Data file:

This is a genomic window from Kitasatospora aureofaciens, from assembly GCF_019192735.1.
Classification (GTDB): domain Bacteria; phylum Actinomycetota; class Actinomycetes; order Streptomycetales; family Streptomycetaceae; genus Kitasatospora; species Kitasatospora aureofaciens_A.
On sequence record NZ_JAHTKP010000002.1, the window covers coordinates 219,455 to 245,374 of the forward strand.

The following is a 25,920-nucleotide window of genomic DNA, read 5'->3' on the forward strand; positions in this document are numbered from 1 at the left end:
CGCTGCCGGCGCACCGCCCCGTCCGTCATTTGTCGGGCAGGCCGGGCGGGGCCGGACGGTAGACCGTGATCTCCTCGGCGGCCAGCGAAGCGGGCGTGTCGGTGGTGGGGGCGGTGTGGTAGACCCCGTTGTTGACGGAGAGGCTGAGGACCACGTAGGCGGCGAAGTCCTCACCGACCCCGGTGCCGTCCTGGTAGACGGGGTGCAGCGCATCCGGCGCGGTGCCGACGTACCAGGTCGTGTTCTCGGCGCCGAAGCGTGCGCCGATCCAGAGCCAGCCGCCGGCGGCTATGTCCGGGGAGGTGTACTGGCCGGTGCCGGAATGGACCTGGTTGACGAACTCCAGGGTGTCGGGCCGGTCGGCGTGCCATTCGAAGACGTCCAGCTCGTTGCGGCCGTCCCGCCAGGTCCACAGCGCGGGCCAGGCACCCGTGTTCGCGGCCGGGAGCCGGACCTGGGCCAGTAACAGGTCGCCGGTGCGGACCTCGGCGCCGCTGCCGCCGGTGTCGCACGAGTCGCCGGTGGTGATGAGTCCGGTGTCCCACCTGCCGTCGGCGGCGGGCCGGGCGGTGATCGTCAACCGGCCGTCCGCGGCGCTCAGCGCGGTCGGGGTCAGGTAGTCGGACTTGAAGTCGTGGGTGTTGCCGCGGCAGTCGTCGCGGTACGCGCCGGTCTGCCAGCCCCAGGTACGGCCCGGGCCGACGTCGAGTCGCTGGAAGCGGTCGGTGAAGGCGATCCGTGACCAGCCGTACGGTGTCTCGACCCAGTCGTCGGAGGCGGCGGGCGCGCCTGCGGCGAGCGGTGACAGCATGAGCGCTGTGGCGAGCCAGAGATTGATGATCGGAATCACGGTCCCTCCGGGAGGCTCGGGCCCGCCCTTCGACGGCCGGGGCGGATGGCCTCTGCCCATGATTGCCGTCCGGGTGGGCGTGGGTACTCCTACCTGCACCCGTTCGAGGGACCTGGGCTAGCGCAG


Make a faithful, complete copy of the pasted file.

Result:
This is a genomic window from Kitasatospora aureofaciens, from assembly GCF_019192735.1.
Classification (GTDB): domain Bacteria; phylum Actinomycetota; class Actinomycetes; order Streptomycetales; family Streptomycetaceae; genus Kitasatospora; species Kitasatospora aureofaciens_A.
On sequence record NZ_JAHTKP010000002.1, the window covers coordinates 219,455 to 245,374 of the forward strand.

The following is a 25,920-nucleotide window of genomic DNA, read 5'->3' on the forward strand; positions in this document are numbered from 1 at the left end:
CGCTGCCGGCGCACCGCCCCGTCCGTCATTTGTCGGGCAGGCCGGGCGGGGCCGGACGGTAGACCGTGATCTCCTCGGCGGCCAGCGAAGCGGGCGTGTCGGTGGTGGGGGCGGTGTGGTAGACCCCGTTGTTGACGGAGAGGCTGAGGACCACGTAGGCGGCGAAGTCCTCACCGACCCCGGTGCCGTCCTGGTAGACGGGGTGCAGCGCATCCGGCGCGGTGCCGACGTACCAGGTCGTGTTCTCGGCGCCGAAGCGTGCGCCGATCCAGAGCCAGCCGCCGGCGGCTATGTCCGGGGAGGTGTACTGGCCGGTGCCGGAATGGACCTGGTTGACGAACTCCAGGGTGTCGGGCCGGTCGGCGTGCCATTCGAAGACGTCCAGCTCGTTGCGGCCGTCCCGCCAGGTCCACAGCGCGGGCCAGGCACCCGTGTTCGCGGCCGGGAGCCGGACCTGGGCCAGTAACAGGTCGCCGGTGCGGACCTCGGCGCCGCTGCCGCCGGTGTCGCACGAGTCGCCGGTGGTGATGAGTCCGGTGTCCCACCTGCCGTCGGCGGCGGGCCGGGCGGTGATCGTCAACCGGCCGTCCGCGGCGCTCAGCGCGGTCGGGGTCAGGTAGTCGGACTTGAAGTCGTGGGTGTTGCCGCGGCAGTCGTCGCGGTACGCGCCGGTCTGCCAGCCCCAGGTACGGCCCGGGCCGACGTCGAGTCGCTGGAAGCGGTCGGTGAAGGCGATCCGTGACCAGCCGTACGGTGTCTCGACCCAGTCGTCGGAGGCGGCGGGCGCGCCTGCGGCGAGCGGTGACAGCATGAGCGCTGTGGCGAGCCAGAGATTGATGATCGGAATCACGGTCCCTCCGGGAGGCTCGGGCCCGCCCTTCGACGGCCGGGGCGGATGGCCTCTGCCCATGATTGCCGTCCGGGTGGGCGTGGGTACTCCTACCTGCACCCGTTCGAGGGACCTGGGCTAGCGCAG